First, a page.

Dodson said other examples of how cities can work with cart recovery services already exist in other cities.

“Glendale has a program in place where they really communicate with grocers so they can get those carts back for use by customers,” he said. “The City of Los Angeles, specifically the LAPD, has a community policing department where they call us before we go out, and we work cooperatively with them to be there when the authorities are there.”

Besides being wasteful, Dodson said destroying shopping carts is also illegal. A section of California’s Business and Professions Code states that cities and counties must notify retailers if baskets are seized, and they must be kept for 30 days before being discarded or sold.

City officials have not commented on Dodson’s allegation of the code violation.

In Oceanside, the Glide Rite cart recovery service contracts with Home Depot and other stores. Roy Shauli, regional operations manager for Glide Rite, said his company coordinates with the city on a weekly round.

“We have great relationships with some law enforcement agencies, code enforcement officers, sanitation departments,” he said of how Glide Rite works in many places. other cities.

“But not in every city,” he said. “I wish that were the case. If so, it would be much better for the community and my clients.

Dodson also said that many cities other than San Diego destroyed shopping carts before recovery services could save them, and he noted that San Francisco was particularly aggressive.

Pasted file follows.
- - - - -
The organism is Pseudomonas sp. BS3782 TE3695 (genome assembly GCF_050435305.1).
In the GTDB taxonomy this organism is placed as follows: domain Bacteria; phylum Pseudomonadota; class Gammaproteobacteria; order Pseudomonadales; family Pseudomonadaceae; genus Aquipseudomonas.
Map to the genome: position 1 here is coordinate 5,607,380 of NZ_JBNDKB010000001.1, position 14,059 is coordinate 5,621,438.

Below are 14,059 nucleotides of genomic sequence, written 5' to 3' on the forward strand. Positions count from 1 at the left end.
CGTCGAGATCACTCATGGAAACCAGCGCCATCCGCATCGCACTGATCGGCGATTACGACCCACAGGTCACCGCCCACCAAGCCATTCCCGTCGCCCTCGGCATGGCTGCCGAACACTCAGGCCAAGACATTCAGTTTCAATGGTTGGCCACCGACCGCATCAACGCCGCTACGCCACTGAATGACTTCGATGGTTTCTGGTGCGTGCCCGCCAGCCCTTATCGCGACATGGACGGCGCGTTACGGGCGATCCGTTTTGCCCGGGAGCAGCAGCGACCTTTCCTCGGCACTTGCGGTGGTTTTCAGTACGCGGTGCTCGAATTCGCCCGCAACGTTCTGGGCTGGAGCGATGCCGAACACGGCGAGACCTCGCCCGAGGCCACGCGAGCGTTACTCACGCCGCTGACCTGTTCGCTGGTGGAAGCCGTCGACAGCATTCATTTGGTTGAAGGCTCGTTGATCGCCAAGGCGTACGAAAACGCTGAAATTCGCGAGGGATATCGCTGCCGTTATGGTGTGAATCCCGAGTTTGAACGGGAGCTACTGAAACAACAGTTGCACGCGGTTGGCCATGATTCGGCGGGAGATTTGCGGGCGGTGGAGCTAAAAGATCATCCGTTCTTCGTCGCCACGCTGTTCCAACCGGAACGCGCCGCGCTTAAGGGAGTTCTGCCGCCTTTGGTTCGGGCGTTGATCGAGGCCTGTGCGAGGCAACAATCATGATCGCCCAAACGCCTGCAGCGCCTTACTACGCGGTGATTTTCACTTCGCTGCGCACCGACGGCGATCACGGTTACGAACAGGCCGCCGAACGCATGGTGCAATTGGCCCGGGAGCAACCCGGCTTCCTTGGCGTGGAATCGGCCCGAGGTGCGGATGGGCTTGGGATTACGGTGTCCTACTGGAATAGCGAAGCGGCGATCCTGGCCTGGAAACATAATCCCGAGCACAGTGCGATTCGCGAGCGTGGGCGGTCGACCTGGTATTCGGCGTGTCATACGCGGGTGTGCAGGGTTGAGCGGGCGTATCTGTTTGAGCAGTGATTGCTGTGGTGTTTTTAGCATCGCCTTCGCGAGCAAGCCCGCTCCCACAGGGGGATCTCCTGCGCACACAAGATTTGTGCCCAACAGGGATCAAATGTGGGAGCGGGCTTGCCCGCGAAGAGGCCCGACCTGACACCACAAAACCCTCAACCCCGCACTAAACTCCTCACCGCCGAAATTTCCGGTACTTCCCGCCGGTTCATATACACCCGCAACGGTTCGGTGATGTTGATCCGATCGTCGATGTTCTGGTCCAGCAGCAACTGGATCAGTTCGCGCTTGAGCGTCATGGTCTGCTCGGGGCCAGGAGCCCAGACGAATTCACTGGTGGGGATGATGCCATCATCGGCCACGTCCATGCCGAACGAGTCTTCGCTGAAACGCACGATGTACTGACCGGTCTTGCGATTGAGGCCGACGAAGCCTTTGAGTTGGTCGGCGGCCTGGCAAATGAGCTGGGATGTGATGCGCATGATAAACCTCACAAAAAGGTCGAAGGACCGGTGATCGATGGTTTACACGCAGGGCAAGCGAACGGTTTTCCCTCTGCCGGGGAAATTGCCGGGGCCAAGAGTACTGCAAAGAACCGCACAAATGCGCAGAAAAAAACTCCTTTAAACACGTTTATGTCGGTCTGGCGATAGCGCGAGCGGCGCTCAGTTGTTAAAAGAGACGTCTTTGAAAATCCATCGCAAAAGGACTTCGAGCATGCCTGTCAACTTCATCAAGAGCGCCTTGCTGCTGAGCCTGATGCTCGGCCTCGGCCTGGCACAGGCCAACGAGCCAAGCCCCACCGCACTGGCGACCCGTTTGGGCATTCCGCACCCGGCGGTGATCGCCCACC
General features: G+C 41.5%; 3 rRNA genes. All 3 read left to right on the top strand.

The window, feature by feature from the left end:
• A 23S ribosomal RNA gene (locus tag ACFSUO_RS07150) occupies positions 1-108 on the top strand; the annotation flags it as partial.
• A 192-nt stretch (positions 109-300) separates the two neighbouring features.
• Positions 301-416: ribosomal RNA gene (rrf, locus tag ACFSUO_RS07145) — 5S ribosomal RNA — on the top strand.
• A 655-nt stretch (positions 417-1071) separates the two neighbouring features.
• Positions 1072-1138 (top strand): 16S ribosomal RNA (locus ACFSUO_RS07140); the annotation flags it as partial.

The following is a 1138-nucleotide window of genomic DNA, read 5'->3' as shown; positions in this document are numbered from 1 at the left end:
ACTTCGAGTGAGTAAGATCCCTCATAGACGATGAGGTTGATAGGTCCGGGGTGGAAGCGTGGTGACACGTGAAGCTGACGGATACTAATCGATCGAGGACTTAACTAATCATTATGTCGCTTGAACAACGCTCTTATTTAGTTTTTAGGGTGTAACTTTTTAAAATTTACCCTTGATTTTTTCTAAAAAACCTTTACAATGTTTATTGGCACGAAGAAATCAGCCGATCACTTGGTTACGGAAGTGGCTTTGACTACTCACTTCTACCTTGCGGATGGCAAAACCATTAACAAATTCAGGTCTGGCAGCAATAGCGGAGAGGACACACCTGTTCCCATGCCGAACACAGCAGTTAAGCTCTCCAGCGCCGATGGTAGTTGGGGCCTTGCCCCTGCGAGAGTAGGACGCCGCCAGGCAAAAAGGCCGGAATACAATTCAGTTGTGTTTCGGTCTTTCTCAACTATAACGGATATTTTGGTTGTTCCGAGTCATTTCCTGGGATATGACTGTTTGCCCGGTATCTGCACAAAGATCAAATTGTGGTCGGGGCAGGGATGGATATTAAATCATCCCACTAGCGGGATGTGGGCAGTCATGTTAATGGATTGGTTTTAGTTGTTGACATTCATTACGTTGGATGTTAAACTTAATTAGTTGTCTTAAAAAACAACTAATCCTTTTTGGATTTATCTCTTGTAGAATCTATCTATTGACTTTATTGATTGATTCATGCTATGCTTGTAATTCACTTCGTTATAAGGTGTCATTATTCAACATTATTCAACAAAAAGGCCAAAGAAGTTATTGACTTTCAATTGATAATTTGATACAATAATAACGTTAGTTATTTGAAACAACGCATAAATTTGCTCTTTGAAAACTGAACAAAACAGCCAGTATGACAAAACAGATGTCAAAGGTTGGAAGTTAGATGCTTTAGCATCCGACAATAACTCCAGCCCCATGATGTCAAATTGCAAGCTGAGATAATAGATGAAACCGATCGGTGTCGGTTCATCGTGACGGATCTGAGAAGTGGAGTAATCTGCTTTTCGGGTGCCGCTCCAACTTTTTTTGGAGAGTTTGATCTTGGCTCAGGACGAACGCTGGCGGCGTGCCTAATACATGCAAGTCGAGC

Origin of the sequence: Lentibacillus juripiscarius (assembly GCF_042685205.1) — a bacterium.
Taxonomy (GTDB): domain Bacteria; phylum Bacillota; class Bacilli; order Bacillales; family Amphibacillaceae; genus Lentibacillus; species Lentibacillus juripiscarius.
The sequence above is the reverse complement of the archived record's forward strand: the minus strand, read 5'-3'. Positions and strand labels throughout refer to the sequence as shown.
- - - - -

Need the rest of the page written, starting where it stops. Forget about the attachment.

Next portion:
Neither RMS nor Glide Rite pick up shopping carts for Home Depot in the city of San Diego, although many of the store’s orange carts can often be seen in homeless encampments.

Christina Cornell, communications manager for The Home Depot, said the company doesn’t want its carts destroyed.

“We’re working with cities across the country to recover lost or stolen carts, and we’re engaging with city leaders in California to do the same,” she said in an email from the company’s headquarters. company in Atlanta.

Dobson and Shauli said their crew members approach homeless people with respect and caution when trying to retrieve a cart, often offering them water or a snack when they ask for a cart. On a recent afternoon in Clairemont, RMS District Supervisor Christian Ramirez spotted a few caddies at an encampment on Shawline Street.

“I prefer to ask them if I can take it,” he said, adding that he only takes carts that are empty or that contain only waste. He won’t throw away his personal belongings, he said.